I used to own an Arabian gelding named, “Beau.” He was an English Owner-to-Ride National Champion. And actor William Devane later owned Beau and used him to compete in polo matches. Being a part of Beau’s life taught me a great deal about competition. Beau was born with the desire to win. It boiled in his veins, and nothing was going to hold him back, but the rider’s reins.
I learned this the hard way when I decided to enter him in the Scottsdale Parada del Sol, which features 500 other horses on a five-hour trek through town. It’s still one of the most historic parades of its kind and a not-to-be missed event. It’s going on next week.
I spent the entire parade trying to keep Beau in his place in line. He thought he was there to best the other horses and that meant getting to the head of the pack. When the wild ladies of the west would move through the crowd yelling cat calls, this only gave Beau permission to join them.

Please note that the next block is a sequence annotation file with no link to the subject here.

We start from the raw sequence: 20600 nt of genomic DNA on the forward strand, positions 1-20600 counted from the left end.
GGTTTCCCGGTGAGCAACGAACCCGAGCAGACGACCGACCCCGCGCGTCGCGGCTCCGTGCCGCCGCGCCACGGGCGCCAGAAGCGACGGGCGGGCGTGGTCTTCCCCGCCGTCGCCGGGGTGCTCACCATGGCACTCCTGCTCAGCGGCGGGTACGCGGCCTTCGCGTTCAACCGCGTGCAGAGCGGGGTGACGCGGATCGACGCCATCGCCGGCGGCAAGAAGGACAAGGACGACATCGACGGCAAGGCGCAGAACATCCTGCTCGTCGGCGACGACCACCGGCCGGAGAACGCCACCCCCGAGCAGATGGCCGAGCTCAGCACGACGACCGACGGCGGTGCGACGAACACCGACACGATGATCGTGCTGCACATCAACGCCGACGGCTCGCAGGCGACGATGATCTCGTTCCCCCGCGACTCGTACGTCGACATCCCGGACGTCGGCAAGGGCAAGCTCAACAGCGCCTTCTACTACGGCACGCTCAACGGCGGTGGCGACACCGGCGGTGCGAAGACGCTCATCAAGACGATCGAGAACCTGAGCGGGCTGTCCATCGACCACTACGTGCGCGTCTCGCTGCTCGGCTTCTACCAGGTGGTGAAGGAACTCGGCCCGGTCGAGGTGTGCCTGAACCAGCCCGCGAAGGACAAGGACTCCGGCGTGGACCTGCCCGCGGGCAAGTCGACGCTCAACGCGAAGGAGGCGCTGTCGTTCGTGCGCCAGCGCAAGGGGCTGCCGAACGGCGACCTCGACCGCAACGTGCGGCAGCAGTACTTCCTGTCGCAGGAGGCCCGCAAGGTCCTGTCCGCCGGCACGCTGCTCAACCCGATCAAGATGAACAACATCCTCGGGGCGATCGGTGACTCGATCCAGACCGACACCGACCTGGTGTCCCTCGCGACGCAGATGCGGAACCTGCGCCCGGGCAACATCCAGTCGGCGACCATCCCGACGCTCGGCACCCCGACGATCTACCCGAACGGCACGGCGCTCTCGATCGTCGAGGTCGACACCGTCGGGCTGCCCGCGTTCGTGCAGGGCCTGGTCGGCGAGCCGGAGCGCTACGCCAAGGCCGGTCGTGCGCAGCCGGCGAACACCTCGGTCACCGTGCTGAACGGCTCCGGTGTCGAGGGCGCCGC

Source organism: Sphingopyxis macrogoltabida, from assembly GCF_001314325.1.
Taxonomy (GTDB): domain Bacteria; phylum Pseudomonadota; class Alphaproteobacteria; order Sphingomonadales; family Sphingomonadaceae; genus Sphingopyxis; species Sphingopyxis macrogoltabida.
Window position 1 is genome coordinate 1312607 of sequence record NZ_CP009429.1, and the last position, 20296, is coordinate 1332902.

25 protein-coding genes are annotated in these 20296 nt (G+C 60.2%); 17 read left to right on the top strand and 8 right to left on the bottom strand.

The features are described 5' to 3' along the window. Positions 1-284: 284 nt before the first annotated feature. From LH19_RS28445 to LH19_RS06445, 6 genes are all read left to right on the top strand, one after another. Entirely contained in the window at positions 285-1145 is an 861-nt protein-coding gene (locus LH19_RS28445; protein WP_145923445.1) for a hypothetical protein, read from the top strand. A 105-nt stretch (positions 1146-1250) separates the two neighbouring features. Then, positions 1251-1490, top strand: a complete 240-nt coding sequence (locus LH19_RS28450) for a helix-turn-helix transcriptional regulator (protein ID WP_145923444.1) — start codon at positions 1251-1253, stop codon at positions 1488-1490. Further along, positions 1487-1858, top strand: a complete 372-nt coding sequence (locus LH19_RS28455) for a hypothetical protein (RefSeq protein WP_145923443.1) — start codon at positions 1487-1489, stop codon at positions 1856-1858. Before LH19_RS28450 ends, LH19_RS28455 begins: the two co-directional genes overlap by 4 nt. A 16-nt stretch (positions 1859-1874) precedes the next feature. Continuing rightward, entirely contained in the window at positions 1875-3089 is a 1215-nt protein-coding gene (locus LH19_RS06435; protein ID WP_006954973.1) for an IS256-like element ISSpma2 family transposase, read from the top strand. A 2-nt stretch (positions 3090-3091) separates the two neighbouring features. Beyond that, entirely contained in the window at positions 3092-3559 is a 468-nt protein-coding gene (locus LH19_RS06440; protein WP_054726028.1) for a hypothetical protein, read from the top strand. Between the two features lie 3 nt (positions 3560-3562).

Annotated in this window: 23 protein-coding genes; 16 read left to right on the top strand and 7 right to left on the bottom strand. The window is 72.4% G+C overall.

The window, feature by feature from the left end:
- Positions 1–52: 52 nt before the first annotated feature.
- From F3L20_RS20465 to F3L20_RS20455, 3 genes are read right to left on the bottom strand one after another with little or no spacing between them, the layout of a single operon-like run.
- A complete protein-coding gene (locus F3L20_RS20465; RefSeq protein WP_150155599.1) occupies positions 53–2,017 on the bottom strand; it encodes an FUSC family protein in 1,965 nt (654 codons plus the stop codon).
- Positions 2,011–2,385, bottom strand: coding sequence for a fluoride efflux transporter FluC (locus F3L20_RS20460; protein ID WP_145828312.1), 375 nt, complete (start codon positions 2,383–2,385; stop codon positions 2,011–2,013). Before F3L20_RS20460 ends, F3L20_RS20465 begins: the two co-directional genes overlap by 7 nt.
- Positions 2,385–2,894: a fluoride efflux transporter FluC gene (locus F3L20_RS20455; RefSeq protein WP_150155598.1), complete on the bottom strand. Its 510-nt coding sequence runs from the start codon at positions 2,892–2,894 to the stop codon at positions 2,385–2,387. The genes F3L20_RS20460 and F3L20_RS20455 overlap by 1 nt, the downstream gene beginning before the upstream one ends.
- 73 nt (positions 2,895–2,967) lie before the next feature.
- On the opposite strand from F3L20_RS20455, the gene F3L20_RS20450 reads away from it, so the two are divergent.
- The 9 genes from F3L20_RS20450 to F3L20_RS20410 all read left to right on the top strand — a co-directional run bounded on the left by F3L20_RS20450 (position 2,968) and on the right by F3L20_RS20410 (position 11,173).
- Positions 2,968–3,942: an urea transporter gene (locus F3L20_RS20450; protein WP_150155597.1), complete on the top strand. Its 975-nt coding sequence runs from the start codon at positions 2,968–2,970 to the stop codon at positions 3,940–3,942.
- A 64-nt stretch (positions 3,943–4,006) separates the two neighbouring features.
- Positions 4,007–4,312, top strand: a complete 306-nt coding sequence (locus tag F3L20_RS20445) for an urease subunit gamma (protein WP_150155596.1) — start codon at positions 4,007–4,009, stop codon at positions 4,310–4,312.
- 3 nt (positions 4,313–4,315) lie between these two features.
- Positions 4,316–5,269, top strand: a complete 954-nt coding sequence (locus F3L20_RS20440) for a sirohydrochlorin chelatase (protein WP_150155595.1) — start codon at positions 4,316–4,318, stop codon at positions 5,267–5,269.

When we finally and mercifully finished the parade, I got off the horse, and Beau was in no mood to quit. I tried tying him to a fence—which is greatly frowned upon among cowboys—just to get his bridle and bit off.
While I was exhausted at the end of the day, I realized that humans aren’t the only living beings who are born with characteristics that set them apart. Some of us are hard-wired to try our best to win. Sometimes I wish I wasn’t so focused, but Beau and I are made of the same stuff and for that, I make no apologies.